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kolia

Air in PLA?

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Hi there!

I've been trying to print some earrings (http://www.instructables.com/id/3D-Printed-Spiral-Earrings/) for a while but it's always failing at some point: PLA stopping to come out. I'm not in front of machine all the time, not sure what happens.

So, I came back to another print that I've already done successfully in other color, and here is what I get:

Air bubble in PLA?IMG 2869IMG 2868IMG 2867Lampionskolia chair part3dScanner

I saw the lowest "dotted line" happening and applied some more pressure manually on the filament at that time and it kinda recovered. Then I left. The print finished but it seems the same phenomenon happened a few more times.

Is that what happens when there is air bubbles coming out? I'm pretty sure other few prints failed because of that, where the filament totally stopped to come out.

Now, I also got some good long prints with this same (chinese-low-cost) PLA...

But I waste so much time that if it's a PLA problem, I will just move to another roll and stop getting crazy :)

Thanks!

PS: I printed at 230C, 50mm/s, with retraction disabled, hence the terrible stringing I guess.

 

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I can't tell much from your photo, but you'd have to have some pretty big bubbles in your filament to cause that defect (and you'd hear them "popping" during extrusion, I think). It seems like the PLA is not extruding well in the faulty areas. I mostly print ABS (though I've been enjoying the relative ease of printing PLA lately) but I think your problem could be caused by the resistance of a partial jam in the hot end. 230 is getting up there for PLA, unless you are printing fast (which you probably can't do with the earrings). Try dropping the temp to 220 or even 210 or so for your 50mm/sec print speed.

Also, your filament feeder might not be supplying full feeding force. Are there any signs of filament grinding on the feeder drive stud? Is the pressure supplied by the "foot" or roller adjusted correctly? Is the filament being driven by the deepest and "best" knurling on the feeder drive stud?

 

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I'm 90% sure I know what the problem is and it's easy to fix. This is a new problem that we've been seeing on these forums with the latest Cura. So not too many people recognize it yet from pictures but I'm starting to be able to spot it better now that I've seen it on my own prints.The latest Cura basically has a bug in the infill where the infill comes out through the walls (skin) under certain conditions. You can verify this by looking at the gcode view and you will see those dots line up perfectly with the infill.

There are several solutions. The simplest and probably the best is to make your skin thicker. You want at least .8mm skin if not maybe 1.2mm. That usually completely fixes the problem. I did a print today at .8mm skin and you could still see the problem but it was much better.

Alternatively you could set your infill overlap to -50% or so - look at the traces in cura to see what's going on before trying this.

Or you could turn off infill completely.

Or you can go back to Cura 13.04.

 

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@calinb : I think my feeder is fine, even holding back the filament manually I can feel how strong it's pulling it up. But you are right that 230C and slow speed is not the best idea and might cause the heat to go up and mess up. Now, for this print I needed low speed, and under 230 it wasn't fluid enough I felt, especially at the beginning of the print. I will reconsider this thanks!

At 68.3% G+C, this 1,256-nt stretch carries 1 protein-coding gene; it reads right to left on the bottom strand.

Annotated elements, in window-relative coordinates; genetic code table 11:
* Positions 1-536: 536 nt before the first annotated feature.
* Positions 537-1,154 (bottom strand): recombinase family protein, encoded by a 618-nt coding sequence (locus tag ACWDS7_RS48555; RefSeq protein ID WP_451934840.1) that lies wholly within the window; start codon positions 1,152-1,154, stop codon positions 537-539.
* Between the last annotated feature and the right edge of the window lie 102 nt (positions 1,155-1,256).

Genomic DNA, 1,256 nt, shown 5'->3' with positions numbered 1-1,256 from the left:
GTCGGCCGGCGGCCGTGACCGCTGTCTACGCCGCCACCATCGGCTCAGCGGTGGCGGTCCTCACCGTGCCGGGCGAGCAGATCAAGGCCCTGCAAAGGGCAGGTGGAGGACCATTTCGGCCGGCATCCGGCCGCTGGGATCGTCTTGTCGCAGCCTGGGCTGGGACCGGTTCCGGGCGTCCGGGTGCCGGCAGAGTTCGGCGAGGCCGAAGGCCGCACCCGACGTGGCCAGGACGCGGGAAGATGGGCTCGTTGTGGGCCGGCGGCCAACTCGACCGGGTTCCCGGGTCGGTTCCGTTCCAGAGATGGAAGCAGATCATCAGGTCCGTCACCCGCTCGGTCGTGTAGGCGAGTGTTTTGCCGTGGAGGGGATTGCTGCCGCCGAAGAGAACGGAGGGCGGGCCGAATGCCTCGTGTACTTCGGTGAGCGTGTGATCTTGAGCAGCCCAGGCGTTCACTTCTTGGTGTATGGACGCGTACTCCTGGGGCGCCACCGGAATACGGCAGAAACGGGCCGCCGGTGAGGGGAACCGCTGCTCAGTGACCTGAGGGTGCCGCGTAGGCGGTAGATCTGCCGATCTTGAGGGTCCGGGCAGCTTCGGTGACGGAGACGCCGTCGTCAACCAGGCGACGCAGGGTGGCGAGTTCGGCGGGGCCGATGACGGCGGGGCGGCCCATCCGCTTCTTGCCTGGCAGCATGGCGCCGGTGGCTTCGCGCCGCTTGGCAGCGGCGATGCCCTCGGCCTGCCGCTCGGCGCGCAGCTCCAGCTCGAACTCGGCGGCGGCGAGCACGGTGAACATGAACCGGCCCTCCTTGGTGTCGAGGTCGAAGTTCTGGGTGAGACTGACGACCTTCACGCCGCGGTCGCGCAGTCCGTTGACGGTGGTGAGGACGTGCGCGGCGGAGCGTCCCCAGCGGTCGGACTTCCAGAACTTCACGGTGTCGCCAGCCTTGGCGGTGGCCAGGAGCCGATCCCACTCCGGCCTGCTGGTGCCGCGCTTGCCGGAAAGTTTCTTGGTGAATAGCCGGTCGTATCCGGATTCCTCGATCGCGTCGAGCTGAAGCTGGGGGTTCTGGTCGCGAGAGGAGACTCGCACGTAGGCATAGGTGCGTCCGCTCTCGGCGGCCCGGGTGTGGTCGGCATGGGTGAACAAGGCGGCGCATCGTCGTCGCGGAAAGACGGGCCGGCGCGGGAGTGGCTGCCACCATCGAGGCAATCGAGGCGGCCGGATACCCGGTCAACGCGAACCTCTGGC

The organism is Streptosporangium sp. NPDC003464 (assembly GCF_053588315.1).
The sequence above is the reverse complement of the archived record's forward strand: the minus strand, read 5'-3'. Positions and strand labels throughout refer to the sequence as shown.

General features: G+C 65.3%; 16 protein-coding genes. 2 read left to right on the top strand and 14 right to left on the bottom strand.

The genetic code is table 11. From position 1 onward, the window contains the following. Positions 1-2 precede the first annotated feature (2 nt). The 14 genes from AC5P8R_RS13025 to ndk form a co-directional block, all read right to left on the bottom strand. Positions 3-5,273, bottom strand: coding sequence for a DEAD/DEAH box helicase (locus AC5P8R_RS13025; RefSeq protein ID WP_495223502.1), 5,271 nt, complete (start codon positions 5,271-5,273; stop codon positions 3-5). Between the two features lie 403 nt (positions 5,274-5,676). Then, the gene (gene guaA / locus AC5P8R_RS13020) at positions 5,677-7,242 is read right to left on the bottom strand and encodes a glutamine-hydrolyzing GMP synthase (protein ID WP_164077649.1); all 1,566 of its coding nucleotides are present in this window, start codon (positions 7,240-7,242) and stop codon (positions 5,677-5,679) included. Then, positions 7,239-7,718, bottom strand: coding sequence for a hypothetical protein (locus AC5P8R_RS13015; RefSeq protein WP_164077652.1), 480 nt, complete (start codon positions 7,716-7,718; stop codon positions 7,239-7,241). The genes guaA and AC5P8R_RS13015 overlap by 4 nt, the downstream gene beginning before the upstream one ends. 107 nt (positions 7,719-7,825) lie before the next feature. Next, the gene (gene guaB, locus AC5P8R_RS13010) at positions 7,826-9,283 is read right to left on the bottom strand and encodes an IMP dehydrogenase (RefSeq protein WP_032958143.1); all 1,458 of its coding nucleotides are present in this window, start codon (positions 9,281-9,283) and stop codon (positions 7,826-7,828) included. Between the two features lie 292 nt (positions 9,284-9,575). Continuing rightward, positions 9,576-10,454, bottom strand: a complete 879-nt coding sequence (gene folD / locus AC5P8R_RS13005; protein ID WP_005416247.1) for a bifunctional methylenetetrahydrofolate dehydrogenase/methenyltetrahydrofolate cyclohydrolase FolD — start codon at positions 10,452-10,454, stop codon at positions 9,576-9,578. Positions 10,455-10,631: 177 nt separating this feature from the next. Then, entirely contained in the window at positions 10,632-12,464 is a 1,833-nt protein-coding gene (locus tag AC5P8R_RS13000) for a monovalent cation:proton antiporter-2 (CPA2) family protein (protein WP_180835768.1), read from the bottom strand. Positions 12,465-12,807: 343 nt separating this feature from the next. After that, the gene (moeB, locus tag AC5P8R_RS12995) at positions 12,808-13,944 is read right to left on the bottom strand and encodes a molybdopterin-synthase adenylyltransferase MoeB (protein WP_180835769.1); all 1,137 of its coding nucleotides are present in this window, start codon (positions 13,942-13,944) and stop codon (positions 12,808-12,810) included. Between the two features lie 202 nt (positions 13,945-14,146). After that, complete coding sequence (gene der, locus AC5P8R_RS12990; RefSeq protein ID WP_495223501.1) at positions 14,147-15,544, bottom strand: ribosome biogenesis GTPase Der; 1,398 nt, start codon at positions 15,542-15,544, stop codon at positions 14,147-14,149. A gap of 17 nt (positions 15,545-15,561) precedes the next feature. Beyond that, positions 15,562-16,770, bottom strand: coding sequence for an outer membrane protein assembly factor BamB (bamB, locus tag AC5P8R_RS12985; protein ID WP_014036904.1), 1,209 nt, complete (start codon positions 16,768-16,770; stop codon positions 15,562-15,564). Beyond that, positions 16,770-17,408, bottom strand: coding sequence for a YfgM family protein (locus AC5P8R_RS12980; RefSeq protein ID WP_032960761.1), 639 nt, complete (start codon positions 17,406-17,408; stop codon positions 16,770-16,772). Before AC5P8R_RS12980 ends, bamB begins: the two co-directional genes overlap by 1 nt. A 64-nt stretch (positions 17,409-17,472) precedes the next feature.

@gr5 : You are perfectly right, it was using the latest version of Cura, and now that you mention it, it seems most of my recent problems are linked to it. And I didn't think of it because I didn't expect much core difference between 13.04 and 13.06... and a terrible bias concerning chinese quality made me blame it a bit too fast... shame on me.

I'm not sure what you mean by "looking at the gcode view"? The gcode itself or the layers display?

Last question: is what you call "skin thickness" what is named "shell thickness" in Cura? The pictured print was done with shell thickness 0.8mm, I will go up.

Many thanks,

 

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Dear filament printers,

I think you arte all doing fatastic.

There are some basics you must know before you "melt" plastics.

There are "plastics" who you can recycle.

Frome this group there are 2 very diverent streams.

1. the types you who are not hygroscopic, like PP, PE, PS ecetra.

2. Who ARE PLA, ABS, PA, PC. ect.

The normaly procedure te work with these materials is to dry them!

Drying temp is type related.

For pla is tha 70-75 degrees celcius for 3 hours.

The fac is that so many people has not the air bubble problem is due to the fact the material produced so slowly the moister migrades out. New fresh material is dry when correctly packed.

For any questions about manufactoring/producing plastics/products....

Greeting from a plastic engeneer/designer.

BdB

 

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Well--every filament is different (even from color to color) so that's good to hear. I've been printing Ultimachine blue translucent PLA lately at low speed. I was printing my first layer so slowly that I had to reduce the nozzle temp from 220C to 210C for just the first layer.. The layer took too long long to print and I was getting a jam from heat migration up the filament.

 

But you are right that 230C and slow speed is not the best idea and might cause the heat to go up and mess up. Now, for this print I needed low speed, and under 230 it wasn't fluid enough I felt, especially at the beginning of the print. I will reconsider this thanks!

 

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